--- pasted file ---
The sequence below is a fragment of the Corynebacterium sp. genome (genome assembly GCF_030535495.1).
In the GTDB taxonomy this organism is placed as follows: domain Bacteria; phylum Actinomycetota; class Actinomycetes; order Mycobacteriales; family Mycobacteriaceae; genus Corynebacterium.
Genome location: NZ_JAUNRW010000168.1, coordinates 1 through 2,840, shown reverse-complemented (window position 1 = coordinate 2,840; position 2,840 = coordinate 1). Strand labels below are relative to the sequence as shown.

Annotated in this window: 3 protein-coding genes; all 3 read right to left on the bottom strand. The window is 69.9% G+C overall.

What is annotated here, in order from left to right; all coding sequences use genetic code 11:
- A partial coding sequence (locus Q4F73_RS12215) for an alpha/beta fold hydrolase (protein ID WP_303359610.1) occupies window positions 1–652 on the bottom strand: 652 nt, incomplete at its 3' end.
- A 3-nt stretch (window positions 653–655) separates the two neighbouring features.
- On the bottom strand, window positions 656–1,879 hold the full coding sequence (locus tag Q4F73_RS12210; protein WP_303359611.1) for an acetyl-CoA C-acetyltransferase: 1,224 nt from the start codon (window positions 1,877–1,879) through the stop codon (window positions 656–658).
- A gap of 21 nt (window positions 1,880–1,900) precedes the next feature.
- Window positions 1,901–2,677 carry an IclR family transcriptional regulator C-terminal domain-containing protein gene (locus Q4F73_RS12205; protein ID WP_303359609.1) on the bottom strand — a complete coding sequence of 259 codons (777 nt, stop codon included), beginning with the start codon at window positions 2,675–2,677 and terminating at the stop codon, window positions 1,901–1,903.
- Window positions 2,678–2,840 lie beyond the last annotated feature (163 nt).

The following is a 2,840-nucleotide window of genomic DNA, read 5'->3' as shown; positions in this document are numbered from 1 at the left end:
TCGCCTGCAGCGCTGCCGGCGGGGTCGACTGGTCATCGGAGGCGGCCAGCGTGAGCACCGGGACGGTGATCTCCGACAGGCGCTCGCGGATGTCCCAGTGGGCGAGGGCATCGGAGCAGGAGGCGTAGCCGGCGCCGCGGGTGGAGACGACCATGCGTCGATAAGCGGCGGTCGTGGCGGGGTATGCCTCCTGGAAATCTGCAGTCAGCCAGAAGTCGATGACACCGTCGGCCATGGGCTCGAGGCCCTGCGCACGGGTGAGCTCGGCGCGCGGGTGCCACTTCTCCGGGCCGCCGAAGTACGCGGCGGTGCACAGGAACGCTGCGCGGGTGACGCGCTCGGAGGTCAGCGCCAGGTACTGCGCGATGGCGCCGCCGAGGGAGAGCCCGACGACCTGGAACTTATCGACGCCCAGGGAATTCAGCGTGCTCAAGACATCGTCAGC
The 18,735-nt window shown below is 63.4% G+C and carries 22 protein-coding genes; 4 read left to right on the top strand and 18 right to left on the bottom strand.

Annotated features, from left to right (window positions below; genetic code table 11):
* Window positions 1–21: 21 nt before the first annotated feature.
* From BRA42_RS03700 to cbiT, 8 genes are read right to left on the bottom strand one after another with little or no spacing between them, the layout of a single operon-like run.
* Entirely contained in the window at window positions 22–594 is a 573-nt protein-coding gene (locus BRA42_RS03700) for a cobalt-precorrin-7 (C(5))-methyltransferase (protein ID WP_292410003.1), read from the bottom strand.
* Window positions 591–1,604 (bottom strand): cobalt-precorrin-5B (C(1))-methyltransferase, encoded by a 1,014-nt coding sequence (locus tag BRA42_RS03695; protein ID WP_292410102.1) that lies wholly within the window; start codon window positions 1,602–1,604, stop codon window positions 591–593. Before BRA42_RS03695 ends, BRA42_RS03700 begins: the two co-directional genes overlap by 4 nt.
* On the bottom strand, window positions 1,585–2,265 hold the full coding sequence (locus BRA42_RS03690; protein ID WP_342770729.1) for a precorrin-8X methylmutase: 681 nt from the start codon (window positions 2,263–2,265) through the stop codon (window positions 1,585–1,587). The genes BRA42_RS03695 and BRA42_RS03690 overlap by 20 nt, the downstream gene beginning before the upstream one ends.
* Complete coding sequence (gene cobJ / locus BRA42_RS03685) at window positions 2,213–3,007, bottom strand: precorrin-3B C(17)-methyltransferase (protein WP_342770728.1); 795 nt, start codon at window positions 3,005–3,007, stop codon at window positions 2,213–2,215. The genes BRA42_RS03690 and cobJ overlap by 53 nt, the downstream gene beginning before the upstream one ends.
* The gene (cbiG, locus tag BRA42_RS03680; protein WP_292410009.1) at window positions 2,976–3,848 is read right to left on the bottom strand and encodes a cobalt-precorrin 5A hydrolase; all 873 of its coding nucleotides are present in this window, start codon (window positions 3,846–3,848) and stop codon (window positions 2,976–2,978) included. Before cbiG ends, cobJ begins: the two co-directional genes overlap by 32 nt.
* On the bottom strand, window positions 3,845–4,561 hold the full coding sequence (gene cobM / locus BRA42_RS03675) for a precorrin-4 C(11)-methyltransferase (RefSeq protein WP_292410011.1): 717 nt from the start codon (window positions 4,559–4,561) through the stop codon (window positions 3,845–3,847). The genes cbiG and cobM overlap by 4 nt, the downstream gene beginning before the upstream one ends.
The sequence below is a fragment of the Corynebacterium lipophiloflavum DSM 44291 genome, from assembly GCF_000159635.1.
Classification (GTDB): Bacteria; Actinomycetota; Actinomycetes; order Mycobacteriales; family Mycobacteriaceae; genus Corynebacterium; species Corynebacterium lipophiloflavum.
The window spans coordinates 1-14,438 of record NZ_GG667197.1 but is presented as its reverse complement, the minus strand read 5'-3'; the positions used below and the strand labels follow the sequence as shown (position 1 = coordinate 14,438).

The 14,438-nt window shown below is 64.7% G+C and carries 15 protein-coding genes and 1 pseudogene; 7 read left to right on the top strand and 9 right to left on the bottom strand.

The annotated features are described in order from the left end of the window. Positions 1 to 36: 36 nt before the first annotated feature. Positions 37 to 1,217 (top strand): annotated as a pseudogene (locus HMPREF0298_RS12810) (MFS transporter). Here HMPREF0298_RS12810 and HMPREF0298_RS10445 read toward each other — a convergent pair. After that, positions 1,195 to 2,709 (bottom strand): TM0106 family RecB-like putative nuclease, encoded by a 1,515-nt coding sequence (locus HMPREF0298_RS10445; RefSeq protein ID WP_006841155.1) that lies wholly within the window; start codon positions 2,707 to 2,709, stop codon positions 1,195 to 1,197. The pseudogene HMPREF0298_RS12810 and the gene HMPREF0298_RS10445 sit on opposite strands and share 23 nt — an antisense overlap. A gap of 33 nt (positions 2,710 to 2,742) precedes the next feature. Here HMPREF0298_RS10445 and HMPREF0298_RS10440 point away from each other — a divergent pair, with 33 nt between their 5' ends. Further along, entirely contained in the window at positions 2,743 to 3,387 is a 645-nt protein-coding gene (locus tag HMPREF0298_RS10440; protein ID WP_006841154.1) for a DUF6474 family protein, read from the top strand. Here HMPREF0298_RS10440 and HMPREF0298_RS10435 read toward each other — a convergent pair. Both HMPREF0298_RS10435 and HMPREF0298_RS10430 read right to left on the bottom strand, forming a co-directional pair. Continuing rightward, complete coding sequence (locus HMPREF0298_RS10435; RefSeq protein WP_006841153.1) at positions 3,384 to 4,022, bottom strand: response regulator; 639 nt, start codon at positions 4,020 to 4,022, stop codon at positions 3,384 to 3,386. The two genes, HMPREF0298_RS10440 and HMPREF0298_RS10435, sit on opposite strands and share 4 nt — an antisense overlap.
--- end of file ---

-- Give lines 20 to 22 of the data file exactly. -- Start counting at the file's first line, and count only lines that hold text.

* On the bottom strand, window positions 1,585–2,265 hold the full coding sequence (locus BRA42_RS03690; protein ID WP_342770729.1) for a precorrin-8X methylmutase: 681 nt from the start codon (window positions 2,263–2,265) through the stop codon (window positions 1,585–1,587). The genes BRA42_RS03695 and BRA42_RS03690 overlap by 20 nt, the downstream gene beginning before the upstream one ends.
* Complete coding sequence (gene cobJ / locus BRA42_RS03685) at window positions 2,213–3,007, bottom strand: precorrin-3B C(17)-methyltransferase (protein WP_342770728.1); 795 nt, start codon at window positions 3,005–3,007, stop codon at window positions 2,213–2,215. The genes BRA42_RS03690 and cobJ overlap by 53 nt, the downstream gene beginning before the upstream one ends.
* The gene (cbiG, locus tag BRA42_RS03680; protein WP_292410009.1) at window positions 2,976–3,848 is read right to left on the bottom strand and encodes a cobalt-precorrin 5A hydrolase; all 873 of its coding nucleotides are present in this window, start codon (window positions 3,846–3,848) and stop codon (window positions 2,976–2,978) included. Before cbiG ends, cobJ begins: the two co-directional genes overlap by 32 nt.